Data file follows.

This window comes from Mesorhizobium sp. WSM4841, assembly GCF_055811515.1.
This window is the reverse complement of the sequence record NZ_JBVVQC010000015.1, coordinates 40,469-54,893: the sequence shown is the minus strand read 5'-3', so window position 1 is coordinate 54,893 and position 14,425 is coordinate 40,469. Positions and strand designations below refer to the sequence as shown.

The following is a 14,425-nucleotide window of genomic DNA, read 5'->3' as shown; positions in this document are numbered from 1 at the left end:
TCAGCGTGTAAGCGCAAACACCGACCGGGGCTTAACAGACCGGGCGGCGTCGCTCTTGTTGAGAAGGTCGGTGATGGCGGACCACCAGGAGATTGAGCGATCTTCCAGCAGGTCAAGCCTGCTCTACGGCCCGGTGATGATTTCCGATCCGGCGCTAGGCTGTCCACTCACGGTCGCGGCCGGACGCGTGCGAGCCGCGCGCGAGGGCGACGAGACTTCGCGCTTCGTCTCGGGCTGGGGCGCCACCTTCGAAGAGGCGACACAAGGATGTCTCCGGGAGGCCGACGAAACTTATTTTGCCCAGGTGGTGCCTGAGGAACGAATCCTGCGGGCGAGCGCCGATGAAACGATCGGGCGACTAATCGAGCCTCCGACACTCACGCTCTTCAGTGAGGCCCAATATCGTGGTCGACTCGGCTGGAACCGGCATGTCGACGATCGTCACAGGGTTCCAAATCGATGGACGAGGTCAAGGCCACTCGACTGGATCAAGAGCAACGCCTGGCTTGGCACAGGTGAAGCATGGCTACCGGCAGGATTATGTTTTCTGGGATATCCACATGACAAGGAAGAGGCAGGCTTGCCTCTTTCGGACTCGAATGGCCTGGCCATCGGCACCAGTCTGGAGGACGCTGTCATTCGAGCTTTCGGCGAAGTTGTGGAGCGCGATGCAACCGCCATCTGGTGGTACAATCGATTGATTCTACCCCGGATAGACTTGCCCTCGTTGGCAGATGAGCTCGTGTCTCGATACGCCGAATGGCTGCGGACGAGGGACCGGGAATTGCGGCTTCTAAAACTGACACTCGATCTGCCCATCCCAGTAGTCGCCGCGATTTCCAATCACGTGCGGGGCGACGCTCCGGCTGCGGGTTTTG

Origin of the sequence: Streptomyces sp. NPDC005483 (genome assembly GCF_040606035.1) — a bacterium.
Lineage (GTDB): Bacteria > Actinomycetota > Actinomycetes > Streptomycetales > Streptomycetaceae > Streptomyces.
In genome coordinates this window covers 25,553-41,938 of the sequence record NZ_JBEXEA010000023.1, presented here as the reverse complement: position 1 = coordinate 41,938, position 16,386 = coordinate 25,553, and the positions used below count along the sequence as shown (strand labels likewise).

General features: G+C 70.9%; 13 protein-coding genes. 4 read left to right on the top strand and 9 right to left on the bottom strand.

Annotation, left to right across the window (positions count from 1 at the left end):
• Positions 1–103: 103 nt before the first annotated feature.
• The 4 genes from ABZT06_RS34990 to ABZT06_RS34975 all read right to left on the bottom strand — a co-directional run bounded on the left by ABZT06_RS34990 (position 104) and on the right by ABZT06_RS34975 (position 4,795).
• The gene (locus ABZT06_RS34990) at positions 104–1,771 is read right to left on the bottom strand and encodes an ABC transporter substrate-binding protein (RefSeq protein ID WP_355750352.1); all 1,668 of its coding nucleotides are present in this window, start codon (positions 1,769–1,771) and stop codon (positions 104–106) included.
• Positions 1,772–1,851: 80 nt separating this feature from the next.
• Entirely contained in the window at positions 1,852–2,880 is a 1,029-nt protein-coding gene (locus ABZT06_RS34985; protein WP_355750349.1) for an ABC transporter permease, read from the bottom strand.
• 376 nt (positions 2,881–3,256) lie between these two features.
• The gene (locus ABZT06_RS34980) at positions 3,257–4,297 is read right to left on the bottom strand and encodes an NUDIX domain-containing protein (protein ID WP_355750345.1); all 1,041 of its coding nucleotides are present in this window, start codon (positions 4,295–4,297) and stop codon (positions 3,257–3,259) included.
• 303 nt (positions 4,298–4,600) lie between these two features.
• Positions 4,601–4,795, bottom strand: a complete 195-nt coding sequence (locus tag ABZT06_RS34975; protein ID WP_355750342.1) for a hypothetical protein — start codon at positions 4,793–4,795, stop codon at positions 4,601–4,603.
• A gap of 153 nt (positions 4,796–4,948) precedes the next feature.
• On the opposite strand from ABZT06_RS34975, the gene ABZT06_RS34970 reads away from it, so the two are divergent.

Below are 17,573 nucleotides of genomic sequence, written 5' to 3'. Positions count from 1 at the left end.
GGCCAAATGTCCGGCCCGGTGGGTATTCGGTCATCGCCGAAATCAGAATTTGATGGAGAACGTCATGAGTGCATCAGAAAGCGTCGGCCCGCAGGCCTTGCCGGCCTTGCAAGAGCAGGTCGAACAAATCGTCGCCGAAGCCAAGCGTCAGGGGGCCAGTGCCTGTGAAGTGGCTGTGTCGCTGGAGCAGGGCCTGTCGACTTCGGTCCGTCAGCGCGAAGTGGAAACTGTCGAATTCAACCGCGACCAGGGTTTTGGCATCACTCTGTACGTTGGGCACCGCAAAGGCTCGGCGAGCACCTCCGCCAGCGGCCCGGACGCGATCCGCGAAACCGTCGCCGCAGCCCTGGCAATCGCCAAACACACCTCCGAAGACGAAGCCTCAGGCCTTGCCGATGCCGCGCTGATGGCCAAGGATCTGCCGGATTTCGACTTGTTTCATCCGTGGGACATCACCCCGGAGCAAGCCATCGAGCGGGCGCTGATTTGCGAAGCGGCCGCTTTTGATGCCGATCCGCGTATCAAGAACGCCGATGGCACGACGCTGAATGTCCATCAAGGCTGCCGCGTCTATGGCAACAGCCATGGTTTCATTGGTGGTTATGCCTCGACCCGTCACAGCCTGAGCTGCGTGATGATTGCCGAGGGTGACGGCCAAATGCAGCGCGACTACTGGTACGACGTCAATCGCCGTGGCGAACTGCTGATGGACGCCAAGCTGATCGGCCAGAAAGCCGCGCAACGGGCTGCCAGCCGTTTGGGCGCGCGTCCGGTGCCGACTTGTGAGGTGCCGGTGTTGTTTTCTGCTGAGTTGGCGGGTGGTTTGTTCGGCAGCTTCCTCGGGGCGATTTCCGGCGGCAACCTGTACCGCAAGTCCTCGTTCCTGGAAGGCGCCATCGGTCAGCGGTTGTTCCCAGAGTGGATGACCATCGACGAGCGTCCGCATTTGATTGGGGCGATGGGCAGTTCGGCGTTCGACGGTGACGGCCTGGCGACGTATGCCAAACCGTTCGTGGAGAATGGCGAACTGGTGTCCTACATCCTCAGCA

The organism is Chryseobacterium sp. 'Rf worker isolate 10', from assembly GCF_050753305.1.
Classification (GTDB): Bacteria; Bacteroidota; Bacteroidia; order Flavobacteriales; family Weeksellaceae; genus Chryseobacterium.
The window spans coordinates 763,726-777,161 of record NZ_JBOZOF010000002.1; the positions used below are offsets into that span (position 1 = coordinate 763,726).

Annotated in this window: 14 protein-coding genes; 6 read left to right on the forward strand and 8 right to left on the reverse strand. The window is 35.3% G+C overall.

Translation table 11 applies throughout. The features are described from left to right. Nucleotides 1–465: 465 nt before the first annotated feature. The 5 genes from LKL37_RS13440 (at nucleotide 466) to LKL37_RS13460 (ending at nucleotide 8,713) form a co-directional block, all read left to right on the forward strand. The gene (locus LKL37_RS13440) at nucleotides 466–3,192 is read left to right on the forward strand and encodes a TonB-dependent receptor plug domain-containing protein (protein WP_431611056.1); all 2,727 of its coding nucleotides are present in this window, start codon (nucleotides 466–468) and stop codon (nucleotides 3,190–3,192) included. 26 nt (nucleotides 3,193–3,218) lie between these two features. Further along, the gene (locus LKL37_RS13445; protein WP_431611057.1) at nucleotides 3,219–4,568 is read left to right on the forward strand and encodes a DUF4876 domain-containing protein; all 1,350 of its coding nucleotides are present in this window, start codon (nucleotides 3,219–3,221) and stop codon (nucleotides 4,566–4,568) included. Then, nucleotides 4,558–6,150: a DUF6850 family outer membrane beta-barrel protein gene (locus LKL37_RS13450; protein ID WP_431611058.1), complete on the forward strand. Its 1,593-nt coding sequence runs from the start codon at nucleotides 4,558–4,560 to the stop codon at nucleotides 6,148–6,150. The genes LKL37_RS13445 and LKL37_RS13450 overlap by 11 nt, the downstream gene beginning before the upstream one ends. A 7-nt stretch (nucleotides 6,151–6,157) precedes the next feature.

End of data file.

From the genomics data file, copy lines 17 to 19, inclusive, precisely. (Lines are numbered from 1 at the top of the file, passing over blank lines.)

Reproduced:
• 303 nt (positions 4,298–4,600) lie between these two features.
• Positions 4,601–4,795, bottom strand: a complete 195-nt coding sequence (locus tag ABZT06_RS34975; protein ID WP_355750342.1) for a hypothetical protein — start codon at positions 4,793–4,795, stop codon at positions 4,601–4,603.
• A gap of 153 nt (positions 4,796–4,948) precedes the next feature.